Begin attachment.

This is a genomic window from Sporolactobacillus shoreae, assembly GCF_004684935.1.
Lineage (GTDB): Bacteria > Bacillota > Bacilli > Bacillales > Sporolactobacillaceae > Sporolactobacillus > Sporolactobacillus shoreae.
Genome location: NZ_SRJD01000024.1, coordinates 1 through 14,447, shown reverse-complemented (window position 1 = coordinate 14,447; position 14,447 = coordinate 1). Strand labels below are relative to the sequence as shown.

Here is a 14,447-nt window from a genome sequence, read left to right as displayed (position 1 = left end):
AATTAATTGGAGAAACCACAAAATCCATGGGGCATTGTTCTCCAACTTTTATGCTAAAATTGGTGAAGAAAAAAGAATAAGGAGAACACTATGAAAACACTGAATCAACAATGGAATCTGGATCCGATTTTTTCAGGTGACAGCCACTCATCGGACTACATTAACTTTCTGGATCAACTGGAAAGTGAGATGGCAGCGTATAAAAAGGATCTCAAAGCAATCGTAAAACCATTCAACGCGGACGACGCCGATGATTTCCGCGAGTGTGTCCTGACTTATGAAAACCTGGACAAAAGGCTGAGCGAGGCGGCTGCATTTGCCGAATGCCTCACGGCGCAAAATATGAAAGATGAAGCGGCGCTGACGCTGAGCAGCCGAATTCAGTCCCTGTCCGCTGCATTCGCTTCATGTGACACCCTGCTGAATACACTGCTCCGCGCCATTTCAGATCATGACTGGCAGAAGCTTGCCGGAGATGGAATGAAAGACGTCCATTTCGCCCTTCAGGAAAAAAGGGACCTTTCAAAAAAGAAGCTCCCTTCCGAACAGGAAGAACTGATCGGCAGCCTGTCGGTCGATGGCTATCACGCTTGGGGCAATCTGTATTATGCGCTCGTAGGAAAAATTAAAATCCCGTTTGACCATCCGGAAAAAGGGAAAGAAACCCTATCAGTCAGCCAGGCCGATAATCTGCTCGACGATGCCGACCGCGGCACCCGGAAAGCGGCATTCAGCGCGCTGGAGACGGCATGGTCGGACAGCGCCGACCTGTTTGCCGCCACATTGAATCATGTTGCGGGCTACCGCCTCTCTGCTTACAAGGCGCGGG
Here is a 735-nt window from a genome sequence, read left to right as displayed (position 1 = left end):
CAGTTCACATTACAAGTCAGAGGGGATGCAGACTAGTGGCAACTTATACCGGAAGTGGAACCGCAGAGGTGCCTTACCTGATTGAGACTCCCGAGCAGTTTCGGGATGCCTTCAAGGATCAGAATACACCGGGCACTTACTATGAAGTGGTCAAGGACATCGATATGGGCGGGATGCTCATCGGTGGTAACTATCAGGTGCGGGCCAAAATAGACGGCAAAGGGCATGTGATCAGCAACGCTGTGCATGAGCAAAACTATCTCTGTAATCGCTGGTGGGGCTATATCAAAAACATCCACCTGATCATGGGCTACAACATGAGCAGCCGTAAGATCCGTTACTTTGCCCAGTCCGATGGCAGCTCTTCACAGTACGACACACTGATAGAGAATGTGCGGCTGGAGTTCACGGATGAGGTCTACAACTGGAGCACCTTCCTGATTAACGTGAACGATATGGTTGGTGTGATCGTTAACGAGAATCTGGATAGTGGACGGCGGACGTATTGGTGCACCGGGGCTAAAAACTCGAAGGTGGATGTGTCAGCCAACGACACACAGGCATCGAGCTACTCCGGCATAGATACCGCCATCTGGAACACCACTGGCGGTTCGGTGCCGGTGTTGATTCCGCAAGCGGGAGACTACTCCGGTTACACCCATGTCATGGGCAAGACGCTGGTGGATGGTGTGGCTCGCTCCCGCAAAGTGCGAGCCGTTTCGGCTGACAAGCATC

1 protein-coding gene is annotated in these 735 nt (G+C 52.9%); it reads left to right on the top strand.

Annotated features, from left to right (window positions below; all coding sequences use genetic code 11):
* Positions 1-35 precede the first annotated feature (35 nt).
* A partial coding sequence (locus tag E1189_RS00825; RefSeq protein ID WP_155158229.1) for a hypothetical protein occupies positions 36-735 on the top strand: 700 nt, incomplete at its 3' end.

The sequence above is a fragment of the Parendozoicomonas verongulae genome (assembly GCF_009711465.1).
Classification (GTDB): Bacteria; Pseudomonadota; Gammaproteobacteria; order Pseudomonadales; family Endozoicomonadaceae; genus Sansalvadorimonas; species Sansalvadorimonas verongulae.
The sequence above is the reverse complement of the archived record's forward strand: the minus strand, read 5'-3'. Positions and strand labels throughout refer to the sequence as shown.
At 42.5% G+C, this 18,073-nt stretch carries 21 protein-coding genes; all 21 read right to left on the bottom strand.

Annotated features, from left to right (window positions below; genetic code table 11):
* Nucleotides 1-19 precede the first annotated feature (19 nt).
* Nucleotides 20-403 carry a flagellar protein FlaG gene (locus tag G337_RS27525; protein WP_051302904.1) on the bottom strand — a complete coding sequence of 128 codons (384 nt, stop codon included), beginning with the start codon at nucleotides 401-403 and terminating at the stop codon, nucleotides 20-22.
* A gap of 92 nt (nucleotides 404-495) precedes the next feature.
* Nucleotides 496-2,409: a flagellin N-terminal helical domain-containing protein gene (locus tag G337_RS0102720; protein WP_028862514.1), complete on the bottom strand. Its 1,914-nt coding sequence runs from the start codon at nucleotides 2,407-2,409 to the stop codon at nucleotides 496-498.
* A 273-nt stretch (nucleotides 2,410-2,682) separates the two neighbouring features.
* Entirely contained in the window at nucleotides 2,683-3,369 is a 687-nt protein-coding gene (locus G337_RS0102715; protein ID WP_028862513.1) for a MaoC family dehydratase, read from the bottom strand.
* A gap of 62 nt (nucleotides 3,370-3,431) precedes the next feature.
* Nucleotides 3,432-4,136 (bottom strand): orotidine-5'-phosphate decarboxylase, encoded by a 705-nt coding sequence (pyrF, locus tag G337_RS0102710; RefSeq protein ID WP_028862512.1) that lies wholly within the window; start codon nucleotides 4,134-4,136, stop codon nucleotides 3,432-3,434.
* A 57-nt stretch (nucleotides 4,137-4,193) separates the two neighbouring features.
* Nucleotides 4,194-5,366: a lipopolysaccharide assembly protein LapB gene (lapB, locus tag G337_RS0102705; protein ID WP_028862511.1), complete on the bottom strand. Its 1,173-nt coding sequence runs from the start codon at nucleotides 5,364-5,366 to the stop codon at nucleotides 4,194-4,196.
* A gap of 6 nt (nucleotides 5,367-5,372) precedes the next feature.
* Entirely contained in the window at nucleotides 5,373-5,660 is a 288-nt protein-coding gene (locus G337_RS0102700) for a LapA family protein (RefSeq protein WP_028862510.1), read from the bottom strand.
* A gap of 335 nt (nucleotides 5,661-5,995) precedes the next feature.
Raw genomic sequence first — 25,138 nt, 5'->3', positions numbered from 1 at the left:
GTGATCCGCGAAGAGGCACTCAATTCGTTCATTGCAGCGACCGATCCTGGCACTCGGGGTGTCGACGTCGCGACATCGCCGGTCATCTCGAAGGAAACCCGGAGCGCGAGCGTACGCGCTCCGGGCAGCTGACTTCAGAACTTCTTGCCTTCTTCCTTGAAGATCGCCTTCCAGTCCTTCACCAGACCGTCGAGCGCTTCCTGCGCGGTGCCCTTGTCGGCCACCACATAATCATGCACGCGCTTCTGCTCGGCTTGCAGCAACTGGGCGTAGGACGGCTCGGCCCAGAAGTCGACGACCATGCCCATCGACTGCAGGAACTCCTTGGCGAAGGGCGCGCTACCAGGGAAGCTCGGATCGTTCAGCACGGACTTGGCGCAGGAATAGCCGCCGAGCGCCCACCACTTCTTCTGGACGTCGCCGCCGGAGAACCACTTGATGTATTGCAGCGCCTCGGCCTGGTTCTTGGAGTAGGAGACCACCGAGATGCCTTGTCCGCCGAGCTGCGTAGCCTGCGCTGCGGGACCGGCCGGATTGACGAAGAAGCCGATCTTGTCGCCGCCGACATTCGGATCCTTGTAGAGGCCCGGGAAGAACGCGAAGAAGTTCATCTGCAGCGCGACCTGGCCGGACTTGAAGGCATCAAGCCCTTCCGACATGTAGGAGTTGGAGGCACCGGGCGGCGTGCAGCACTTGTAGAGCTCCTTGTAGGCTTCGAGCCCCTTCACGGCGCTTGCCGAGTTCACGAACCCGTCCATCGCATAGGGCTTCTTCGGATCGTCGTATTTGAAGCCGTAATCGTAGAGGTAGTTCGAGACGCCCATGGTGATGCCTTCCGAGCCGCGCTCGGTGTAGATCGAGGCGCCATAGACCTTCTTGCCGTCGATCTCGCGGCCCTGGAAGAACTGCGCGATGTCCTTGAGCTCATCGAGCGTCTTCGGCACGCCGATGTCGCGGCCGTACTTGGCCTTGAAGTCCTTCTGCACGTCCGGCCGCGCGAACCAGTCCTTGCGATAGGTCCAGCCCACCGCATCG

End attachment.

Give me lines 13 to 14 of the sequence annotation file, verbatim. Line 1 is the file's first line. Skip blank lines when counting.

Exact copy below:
Classification (GTDB): Bacteria; Pseudomonadota; Gammaproteobacteria; order Pseudomonadales; family Endozoicomonadaceae; genus Sansalvadorimonas; species Sansalvadorimonas verongulae.
The sequence above is the reverse complement of the archived record's forward strand: the minus strand, read 5'-3'. Positions and strand labels throughout refer to the sequence as shown.